Exhale to Excel

Teaching the next generation to relax and breathe

Dear Parents,

Your child or children are grappling with stress, anxiety, frustration, grief and anger, and they lack the tools to navigate these emotions. How do I know? Because I’ve developed the Exhale To Excel yoga program taught in Birmingham area schools, and this is the feedback I’ve received from students when asked about their motivation to join.

I won’t claim surprise at the responses from these fourth to eighth graders, particularly those openly expressing anger, stating, “I have anger issues,” or “I joined yoga to help me manage my anger.” I’m not astonished — I vividly remember being their age and wrestling with similar emotions, without the necessary coping mechanisms.

Some might question, “Why are children stressed, anxious, frustrated, grieving or angry when everything is provided for them?” Others may suggest that these children should be more grateful for their worry-free lives. I beg to differ. I empathize because I recall my own childhood anger, stemming from various sources such as my parents’ emotional absence, my mother’s preoccupation with appearances more than my well-being and my father’s struggles with drug use. Additionally, I endured abuse between fourth and eighth grades, further fueling my anger without a proper outlet for release.

After a decade of personal growth, healing and becoming a yoga therapist, I established the Exhale to Excel program. Its purpose is to guide children in processing and releasing their emotions in a healthy manner. When emotions linger in the body, they disrupt the nervous system, leading to various disorders like anxiety, oppositional defiant disorder, conduct disorder and attention deficit hyperactivity disorder.

Children without adaptive coping skills resort to maladaptive ones, exacerbating the dysregulation in their bodies and minds. This program aims to instill adaptive coping skills, fostering self-regulation of their nervous systems. This looks like yoga kriyas — which are organ cleansing techniques — and asana, which is mindful movement, specifically sun salutation, which supports moving the energy of the emotions through the body . . . not to mention the games that support the students with learning to concentrate and focus in a fun and exciting way.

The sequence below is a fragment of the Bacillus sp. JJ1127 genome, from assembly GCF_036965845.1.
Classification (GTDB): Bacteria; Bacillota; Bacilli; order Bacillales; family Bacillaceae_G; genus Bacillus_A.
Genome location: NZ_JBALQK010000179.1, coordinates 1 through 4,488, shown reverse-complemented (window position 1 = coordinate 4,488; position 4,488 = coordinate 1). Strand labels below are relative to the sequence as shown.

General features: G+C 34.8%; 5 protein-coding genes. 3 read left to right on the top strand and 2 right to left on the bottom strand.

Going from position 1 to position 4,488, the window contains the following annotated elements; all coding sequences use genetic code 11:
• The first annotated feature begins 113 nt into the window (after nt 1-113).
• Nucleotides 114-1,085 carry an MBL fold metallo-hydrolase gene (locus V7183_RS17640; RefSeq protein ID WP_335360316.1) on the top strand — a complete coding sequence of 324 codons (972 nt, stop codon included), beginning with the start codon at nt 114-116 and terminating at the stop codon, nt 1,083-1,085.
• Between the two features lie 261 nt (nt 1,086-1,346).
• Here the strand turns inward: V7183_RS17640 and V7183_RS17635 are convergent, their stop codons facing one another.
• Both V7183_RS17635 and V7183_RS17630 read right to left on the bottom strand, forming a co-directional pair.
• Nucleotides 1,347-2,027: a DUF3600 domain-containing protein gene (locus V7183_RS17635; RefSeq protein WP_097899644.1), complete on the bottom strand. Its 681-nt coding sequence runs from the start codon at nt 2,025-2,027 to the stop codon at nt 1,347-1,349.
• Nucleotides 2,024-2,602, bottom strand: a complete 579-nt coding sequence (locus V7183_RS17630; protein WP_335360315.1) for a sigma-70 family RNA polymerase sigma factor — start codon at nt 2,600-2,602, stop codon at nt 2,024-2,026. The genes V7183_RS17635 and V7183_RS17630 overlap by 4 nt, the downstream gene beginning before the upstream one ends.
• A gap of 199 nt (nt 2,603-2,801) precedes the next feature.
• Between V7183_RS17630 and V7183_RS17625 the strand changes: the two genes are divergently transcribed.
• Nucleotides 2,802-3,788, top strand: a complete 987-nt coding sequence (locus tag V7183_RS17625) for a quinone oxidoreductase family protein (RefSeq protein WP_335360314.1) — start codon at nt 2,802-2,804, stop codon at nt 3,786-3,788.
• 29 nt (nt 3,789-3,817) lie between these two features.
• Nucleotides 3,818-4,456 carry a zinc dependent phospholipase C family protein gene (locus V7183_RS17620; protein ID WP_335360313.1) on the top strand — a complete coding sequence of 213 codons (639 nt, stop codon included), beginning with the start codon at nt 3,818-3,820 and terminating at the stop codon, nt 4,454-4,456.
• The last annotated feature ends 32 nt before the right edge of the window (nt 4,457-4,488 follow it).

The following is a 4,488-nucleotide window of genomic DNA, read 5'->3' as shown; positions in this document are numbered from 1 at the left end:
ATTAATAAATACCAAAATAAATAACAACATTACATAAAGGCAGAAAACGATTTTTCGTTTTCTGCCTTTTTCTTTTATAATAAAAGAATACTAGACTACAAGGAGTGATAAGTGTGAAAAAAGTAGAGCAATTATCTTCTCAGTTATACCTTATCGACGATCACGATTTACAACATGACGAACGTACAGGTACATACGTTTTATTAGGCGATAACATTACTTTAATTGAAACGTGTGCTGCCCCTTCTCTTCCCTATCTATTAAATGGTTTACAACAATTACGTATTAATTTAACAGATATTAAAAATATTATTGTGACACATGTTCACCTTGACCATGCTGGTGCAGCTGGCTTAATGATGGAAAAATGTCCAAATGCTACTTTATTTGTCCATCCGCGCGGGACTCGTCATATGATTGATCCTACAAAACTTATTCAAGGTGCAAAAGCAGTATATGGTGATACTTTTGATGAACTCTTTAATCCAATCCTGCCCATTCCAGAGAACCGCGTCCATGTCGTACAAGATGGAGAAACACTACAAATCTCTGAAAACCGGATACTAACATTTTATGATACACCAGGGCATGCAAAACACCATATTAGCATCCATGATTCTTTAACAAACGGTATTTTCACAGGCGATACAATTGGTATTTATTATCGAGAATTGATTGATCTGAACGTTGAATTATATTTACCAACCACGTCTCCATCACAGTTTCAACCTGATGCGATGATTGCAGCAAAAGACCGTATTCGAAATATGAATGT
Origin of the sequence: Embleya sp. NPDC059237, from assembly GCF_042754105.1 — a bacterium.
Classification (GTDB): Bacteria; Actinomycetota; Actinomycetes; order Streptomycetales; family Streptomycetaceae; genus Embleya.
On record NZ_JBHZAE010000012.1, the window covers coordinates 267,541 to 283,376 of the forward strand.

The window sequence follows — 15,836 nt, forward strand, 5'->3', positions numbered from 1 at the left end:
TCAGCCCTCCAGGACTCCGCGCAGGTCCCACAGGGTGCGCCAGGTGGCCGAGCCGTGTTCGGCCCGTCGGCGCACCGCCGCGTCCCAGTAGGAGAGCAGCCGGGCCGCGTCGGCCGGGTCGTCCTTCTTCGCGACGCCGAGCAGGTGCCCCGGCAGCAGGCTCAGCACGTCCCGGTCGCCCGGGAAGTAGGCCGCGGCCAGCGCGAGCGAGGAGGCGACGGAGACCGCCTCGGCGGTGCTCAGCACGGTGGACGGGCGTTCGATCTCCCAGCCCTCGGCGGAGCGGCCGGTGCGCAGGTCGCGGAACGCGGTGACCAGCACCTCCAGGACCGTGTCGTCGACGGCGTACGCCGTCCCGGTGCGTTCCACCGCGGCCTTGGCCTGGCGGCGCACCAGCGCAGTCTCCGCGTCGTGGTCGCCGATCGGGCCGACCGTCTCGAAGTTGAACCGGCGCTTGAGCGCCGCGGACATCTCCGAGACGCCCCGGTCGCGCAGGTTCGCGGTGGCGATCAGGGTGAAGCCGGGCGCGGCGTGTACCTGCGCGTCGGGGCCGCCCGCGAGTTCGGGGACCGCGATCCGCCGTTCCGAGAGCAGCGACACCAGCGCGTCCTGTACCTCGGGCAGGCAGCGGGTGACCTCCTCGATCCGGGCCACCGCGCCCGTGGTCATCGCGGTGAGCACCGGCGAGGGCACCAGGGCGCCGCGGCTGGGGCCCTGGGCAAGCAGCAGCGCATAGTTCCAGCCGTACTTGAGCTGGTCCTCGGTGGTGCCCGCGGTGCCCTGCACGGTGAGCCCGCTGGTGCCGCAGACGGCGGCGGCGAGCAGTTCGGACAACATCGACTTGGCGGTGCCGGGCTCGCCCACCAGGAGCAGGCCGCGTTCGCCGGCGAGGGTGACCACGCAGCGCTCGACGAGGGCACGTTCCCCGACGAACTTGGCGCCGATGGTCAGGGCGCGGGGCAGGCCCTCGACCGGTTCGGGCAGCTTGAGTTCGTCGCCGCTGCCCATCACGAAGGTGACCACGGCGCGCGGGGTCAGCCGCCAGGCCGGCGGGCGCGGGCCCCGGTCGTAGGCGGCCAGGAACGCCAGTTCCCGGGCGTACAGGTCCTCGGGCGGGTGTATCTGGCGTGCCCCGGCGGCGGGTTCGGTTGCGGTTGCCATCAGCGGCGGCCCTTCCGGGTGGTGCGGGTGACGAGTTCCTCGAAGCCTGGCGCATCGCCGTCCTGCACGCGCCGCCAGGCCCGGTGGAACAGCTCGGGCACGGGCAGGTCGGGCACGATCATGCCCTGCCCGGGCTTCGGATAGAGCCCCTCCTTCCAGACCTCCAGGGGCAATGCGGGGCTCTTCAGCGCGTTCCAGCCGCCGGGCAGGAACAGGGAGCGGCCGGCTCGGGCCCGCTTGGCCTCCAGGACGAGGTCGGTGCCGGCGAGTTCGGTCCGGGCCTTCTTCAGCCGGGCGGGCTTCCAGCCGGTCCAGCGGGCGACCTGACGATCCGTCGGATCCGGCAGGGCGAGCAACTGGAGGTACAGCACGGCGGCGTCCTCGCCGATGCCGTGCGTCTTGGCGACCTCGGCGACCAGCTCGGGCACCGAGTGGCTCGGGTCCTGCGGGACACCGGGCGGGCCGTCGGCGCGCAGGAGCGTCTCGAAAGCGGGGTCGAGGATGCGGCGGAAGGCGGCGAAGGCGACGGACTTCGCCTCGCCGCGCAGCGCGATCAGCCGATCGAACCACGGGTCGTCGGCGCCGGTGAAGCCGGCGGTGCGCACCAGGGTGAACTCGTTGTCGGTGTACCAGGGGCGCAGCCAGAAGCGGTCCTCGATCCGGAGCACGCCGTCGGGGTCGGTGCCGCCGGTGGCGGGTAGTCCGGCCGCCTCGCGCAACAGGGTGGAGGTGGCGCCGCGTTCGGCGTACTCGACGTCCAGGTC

To my surprise, the children's most popular request has been lying in a restorative pose, like shavasana, with eye pillows, while they listen to the tones and feel the vibrations of the sound bowls.

It brings me joy when I hear them express feelings of peace, calmness and relaxation after a class, or when they express a desire for daily yoga, stating, “I could stay in here all day.” Witnessing their nervous systems undergo positive regulation is rewarding, and I eagerly anticipate continuing to witness these children exhale and excel in all aspects of life.

PS: Parents, your children experience stress, anger, grief and sadness, mirroring your own emotions. They observe and model your coping mechanisms. Without adaptive skills or guidance in co- and self-regulation, they risk experiencing disorders and resorting to maladaptive coping behaviors. I’ve heard teachers and parents joke that they’d like their own yoga class at school — and I believe we all need to exhale to excel. We are all souls living a human experience which includes stress, obligations and more. Learning to BREATHE and to be here now is something we owe ourselves and the next generation. 

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